By the time you read this, you will already be here—in 2015. I guess congratulations are in order for those of us who have made it.
Praises, by all means, be to God for keeping us breathing despite the numerous challenges that rocked the country during the year gone by.
On the other hand, our hearts are broken, having lost our dear friends and relatives in 2014. But for those of us who are here now, what does the future hold?
We are smarting from a 2014 of political, economic, social and leadership failures. We had a tripartite election in which President Peter Mutharika was the victor.
Yet, six months down the line, his legitimacy remains in doubt. The credibility of the electoral process before, during and after the last polling centre was closed is still a big question mark.
Talks of electoral reforms to avoid a repeat of the mess in future remain just that—talks. For how can these reforms be carried out without a champion? So far, there is no institution that appears to own the process and that is a huge problem in any change management models and concepts.
In the civil service reforms, for example, it is clear that Vice-President Saulos Chilima is the change agent and champion where people with issues can go for guidance and leadership. That is not the case with electoral reforms.
Meanwhile, the political bickering, brinkmanship and the resultant polarisation continue.
On the economic front, there is plenty to write about, but space means that I have to condense.
There is no doubt that Cashgate is the beastly devil we wittingly invited into our homes and has ravaged us—it is the anaconda we babysat and coddled for a long time and, as these things always happen, it turned on us and is now devouring us, one at a time.
Its effects are dire. Donors—scared of the Cashgate reptile—have taken to their kneels although they keep claiming that their money is still in Malawi only that it has been ‘redirected’ away from government systems to non-State players.
We all know that is not the same as provision of budgetary support. The fleeing of the donors also meant that a huge source of balance of payment support has evaporated. Given that budget support is the most significant source of foreign currency after tobacco, the kwacha crushed soon after the leaf’s marketing season closed and there was not much to keep the local currency buoyant and competitive against its major trading currencies.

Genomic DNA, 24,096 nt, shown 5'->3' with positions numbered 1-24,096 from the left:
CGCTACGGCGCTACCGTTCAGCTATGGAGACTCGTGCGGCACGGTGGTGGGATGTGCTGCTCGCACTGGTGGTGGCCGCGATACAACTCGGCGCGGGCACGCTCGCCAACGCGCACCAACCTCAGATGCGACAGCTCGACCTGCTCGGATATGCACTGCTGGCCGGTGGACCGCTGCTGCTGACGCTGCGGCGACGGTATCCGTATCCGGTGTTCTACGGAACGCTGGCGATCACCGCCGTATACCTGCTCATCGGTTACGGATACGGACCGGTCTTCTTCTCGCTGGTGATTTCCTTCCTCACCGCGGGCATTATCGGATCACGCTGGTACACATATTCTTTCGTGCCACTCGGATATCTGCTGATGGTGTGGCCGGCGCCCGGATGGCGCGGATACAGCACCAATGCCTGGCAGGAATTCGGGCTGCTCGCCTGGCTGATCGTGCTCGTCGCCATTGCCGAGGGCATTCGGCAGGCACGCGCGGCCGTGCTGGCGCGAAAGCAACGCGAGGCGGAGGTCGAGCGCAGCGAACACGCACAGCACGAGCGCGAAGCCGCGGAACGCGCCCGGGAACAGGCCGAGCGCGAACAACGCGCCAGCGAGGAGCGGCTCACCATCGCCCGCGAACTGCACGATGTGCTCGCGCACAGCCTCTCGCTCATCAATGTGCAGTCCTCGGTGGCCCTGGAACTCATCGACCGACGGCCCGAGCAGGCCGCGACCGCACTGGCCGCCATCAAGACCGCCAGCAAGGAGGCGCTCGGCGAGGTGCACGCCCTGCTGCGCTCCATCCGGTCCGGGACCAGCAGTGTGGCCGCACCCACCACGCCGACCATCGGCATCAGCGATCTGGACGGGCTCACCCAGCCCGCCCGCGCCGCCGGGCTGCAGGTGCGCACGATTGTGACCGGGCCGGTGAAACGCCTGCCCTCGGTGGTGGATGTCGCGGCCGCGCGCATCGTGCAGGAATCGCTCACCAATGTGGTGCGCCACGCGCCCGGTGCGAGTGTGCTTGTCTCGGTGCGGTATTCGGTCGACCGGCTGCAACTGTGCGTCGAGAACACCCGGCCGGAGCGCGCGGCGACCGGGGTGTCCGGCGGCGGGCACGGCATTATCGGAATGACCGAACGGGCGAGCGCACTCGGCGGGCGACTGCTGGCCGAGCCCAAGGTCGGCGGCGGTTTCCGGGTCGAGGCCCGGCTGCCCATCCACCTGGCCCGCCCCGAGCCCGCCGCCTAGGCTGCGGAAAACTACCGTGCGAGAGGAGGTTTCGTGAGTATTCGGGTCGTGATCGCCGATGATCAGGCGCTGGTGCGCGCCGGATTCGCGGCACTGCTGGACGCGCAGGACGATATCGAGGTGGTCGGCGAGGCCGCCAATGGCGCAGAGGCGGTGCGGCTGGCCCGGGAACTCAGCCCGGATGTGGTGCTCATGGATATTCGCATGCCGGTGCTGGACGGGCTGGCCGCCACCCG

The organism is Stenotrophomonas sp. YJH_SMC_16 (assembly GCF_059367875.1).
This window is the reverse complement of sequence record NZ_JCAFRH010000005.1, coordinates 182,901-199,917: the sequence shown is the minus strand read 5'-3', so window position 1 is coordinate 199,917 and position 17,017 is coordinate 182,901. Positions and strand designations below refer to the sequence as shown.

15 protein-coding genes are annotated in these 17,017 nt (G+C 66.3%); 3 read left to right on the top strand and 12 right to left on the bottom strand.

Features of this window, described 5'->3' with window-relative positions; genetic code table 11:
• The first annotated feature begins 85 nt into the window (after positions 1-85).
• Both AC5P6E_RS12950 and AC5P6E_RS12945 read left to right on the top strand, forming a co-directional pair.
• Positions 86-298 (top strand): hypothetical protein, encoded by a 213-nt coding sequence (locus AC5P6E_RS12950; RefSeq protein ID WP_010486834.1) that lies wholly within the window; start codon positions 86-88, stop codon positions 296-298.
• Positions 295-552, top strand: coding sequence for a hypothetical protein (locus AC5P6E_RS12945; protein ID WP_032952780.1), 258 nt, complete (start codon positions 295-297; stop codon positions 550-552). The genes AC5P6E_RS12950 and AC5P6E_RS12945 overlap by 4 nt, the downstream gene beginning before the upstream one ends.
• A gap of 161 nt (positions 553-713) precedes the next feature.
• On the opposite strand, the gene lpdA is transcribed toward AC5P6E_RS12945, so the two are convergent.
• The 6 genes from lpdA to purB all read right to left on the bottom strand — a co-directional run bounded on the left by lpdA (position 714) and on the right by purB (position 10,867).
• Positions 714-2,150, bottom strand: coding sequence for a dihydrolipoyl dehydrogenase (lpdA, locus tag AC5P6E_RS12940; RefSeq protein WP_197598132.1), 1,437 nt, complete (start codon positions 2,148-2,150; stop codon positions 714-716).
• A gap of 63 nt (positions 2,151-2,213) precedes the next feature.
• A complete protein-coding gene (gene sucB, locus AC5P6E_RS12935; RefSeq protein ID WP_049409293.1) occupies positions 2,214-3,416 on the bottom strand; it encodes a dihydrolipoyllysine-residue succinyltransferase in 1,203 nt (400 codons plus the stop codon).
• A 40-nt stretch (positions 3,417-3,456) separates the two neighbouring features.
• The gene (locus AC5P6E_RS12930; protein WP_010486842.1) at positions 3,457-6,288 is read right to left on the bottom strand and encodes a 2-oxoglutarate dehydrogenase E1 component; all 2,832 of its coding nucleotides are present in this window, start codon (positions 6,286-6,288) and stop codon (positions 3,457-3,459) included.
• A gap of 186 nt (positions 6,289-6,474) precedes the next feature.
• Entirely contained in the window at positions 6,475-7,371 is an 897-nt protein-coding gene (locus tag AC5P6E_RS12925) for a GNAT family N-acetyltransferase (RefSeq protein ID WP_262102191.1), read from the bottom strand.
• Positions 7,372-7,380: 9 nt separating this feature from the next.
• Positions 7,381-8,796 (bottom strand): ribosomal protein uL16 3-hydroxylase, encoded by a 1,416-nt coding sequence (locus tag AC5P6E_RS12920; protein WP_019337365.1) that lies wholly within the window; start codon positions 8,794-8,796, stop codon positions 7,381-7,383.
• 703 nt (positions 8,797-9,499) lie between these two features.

The pain of the kwacha fall was excruciating. Prices of goods and services jumped sharply and national inflation figures followed suit. Interest rates donned more wings and further flew away from consumers of loans.
Thanks to Cashgate, government’s bills to the private sector remain mostly unpaid. That tethered capital—coupled with a hostile macroeconomic environment—are choking businesses, leaving them gasping for breath. Others have succumbed to very painful deaths.
Of course, some businesses relied too much on the easy Cashgate money and when it dried up, they either folded or are running around with their tongues drawn out looking for buyers of their firms. As fate would have it, there are no takers.
Thanks to Cashgate, government is struggling to even pay its civil servants, thereby further depressing consumer spending, which is in turn slowing down the economy even more.
The public social service architecture has disintegrated—literally—with medical facilities, education system, subsistence agriculture activities and general social services in dire straits.
Then there are the ongoing and embarrassing water shortages that have hit especially the commercial city of Blantyre and, to a sporadic extent, the capital Lilongwe.
It had to take faeces—yes, that disgusting by-product of digestion—to make Blantyre Water Board (BWB) be more responsive to its customer’s needs when veteran consumer rights campaigner John Kapito threatened mass protests that would include dumping human waste at BWB offices.
The demonstrations were called off after some last-minute deal with the Consumers Association of Malawi (Cama) chief. It has to be said, however, that very little has changed.
There have also been other social unrests, with strikes being announced every week, including those at the Judiciary now going on for months, the Anti-Corruption Bureau (ACB), the University of Malawi and others.
Unfortunately, there has not been demonstrable leadership to resolve these problems and disputes. That—leadership deficit—is probably the most depressing crisis to come out of 2014.
President Mutharika has appeared indifferent and oblivious to what has been going on around him. To put it bluntly, he has demonstrated levels of incompetence that make the hapless Joyce Banda look like a great leader and that, my friends, is a scandal. But will 2015 make things better? I am not so sure. In the waning days of 2014, the President appeared to start asserting control.
He, for example, reversed the sealing of ACB and, for the first time since the chain of crises started, addressed the nation. That gave me hope that Mutharika is finally waking up to the art of governing.
But then, he allowed his top civil servant Chief Secretary George Mkondiwa and his Attorney General Kalekeni Kaphale to threaten the Judiciary and give them ultimatums instead of honing negotiation skills.
The other day the President even allowed his wife’s Beautify Malawi Trust to just watch as ‘businesspersons’ went in front of cameras with heaps of banknotes arrogantly displayed in the name of refunding National Aids Commission money on the First Lady’s organisation’s behalf. What sort of crappy public relations is that?
So, no, 2015 maybe a slight improvement on 2014, but on things that matter and on balance, it is likely to be another painful period.